As for Goethe, it was not until February 20, 1817, that he first read a report, in Cotta's Morgenblatt für die gebildeten Stände (note "gebildet" in the title of the Cotta publication, pointing to the media  culture noted by Behringer), about the eruption in Tambora. In his diary Goethe wrote: "Zeitungen. Morgenblatt gelesen. Geschichte eines neuentstandenen Vulcans auf Sumbawa." But, writes Behringer, like others among his contemporaries, he did not draw a connection between the cold temperatures, the constant rain, and the bad harvests of 1816.

Sunday, October 30, 2016

Reflections in watery medium

Sanford Gifford, Twilight at Lago Maggiore (1871)
As the past few posts indicate, I have been obsessed with imagery concerning atmospheric effects and reflections, following on the mention in Goethe's diary of June 30, 1816: "Wiederschein der Bäume im trüben Wasser." Since that posting, I am constantly coming across such imagery in paintings, and this morning's reading was an article by Wolfgang Schadewaldt discussing such imagery in a Goethe poem. It begins "Dämmrung senkte sich von oben," and is the eighth poem in the 1827 collection Chinese-German Hours and Seasons (Chinesisch-deutsche Tages- und Jahreszeiten). Here is the poem in English translation by David Luke:

Dusk has fallen, and already
All that’s near grows faint and far;
But the first to rise has risen,
High it shines, the evening star!
All is in uncertain motion,
Creeping mists enshroud the sky;
Gulfs of night as deep as ocean
Mirrored on the dark lake lie.

Now I sense the gleam and glowing
Of the moonlight’s eastering day;
Slender willow-tresses flowing
With the nearby waters play.
Through the flickering shadows lunar
Magic dances, coolness seems
To have touched my eyes and soothes me,
Steals into my inmost dreams

Wolfgang Schadewaldt was an awesomely erudite and far-reaching scholar such as are few and far between today. Besides being the foremost Homer expert in modern times, he was also quite well versed in Goethe, Winckelmann, and Hölderlin. I have on my desk the volume Goethe Studien: Natur und Altertum, a collection published in 1963 that contains the essay "Zur Entstehung der Elfenszene im 2. Teil des Faust" (from Dvjs 29 [1955]). The essay is an example of philology at its best, in which Schadewaldt deduces the date of composition of the "elves chorus" scene at the beginning of the second part of Faust by comparing it with the above "Chinese" poem. Here, again in Luke's translation, are the relevant verses from Faust (Anmutige Gegend, 4634f.):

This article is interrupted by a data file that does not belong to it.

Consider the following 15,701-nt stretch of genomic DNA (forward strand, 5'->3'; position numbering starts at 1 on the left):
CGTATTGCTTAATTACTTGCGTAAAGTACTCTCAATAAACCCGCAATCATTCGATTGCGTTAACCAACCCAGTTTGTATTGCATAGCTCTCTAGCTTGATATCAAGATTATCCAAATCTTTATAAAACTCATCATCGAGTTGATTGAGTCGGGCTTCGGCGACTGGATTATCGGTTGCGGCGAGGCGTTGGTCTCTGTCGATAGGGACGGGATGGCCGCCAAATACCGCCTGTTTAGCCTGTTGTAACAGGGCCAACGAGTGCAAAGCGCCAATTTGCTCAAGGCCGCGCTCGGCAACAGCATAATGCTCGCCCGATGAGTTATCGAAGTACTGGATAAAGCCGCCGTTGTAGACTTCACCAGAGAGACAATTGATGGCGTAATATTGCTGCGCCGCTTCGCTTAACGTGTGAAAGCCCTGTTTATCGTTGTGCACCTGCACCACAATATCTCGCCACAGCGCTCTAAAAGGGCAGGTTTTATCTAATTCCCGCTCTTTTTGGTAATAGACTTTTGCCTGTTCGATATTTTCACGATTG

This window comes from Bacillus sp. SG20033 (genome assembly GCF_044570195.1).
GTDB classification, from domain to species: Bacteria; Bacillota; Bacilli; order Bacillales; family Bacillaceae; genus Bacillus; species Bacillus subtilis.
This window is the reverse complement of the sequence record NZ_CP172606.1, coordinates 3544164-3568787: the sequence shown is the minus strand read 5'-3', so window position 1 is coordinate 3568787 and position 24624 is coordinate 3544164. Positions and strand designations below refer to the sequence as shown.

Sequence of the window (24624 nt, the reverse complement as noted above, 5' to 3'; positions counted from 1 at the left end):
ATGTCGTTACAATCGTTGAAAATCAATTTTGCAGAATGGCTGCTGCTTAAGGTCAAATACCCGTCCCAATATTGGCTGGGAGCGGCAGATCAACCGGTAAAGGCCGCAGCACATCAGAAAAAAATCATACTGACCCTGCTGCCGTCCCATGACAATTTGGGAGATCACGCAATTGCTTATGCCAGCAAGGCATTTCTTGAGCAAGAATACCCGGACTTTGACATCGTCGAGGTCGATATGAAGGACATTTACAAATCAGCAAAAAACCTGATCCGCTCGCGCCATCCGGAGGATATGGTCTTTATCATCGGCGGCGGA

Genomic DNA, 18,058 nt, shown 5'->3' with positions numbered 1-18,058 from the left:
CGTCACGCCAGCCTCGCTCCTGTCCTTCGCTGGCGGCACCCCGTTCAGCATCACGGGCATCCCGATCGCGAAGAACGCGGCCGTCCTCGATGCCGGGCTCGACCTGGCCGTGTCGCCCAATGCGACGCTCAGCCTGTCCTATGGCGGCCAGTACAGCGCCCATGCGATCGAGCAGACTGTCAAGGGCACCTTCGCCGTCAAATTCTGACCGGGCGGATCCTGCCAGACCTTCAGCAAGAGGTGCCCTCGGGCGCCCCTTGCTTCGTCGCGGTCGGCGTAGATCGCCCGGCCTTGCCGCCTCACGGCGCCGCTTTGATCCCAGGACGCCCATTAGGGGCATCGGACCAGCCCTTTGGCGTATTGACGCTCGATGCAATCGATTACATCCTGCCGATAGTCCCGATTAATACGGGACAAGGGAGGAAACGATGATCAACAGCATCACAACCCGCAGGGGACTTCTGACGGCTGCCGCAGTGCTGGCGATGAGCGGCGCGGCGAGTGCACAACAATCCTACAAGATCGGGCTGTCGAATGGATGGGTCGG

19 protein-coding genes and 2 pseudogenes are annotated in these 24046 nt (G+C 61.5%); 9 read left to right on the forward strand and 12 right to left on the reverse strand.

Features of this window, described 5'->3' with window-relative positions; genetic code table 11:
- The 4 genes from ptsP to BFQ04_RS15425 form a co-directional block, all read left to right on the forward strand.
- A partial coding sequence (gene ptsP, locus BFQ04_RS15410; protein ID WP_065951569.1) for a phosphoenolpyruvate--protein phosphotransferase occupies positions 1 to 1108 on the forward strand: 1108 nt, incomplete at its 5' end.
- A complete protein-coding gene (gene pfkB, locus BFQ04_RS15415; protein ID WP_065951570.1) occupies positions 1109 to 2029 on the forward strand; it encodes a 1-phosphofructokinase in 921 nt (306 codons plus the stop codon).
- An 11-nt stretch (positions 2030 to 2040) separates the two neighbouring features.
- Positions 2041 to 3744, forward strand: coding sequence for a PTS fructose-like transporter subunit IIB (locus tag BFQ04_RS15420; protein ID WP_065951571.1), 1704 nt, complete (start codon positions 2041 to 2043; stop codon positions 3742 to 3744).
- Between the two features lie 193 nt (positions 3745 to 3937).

When a fragrance has descended
All about the green-girt plain,
Richer air with mist-clouds blended,
Evening dusk comes down again;
Lulls to infant-sweet reposing,
Rocks the heat with whispering sighs,
And this wanderer feels it closing
On his daylight-weary eyes.

Now to night the world surrenders,
Sacred love joins star to star;
Little sparkles, greater splendors,
Glitter near and gleam from far,
Glitter in the lake reflecting,
Gleam against the clear night sky;
Deepest seals of rest protecting
Glows the full moon strong and high.

Soon the hours have slipped away,
Pain and happiness are past;
Trust the light of the new day,
Feel your sickness will not last!
Green the valleys, hillsides swelling,
Bushing thick to restful shade,
And the fields, their wealth foretelling,
Rippling ripe and silver-swayed!

Have you wishes without number?
Watch the promise of the dawn!
Lightly you are wrapped in slumber:
Shed this husk and be reborn!
Venture boldly; hesitation
Is for lesser men — when deeds
Are a noble mind’s creation,
All his enterprise succeeds.

It is via a comparison of the two poems that Schadewaldt sets the date of composition of the elves chorus in 1827, when we know from his correspondence, diary entries, and conversations with Eckermann that Goethe was occupied with Chinese literature. On February 5, 1827, he published a small piece in volume 6 of Kunst und Altertum entitled "Chinesisches," which included a translation of verses from a Chinese collection translated in 1824 by an Englishman named Peter Perring Thomas. This new "East-West" encounter, introducing Goethe to a remote and exotic world as well as new poetic forms and motifs, led to increased productivity on his part, especially in connection with Faust.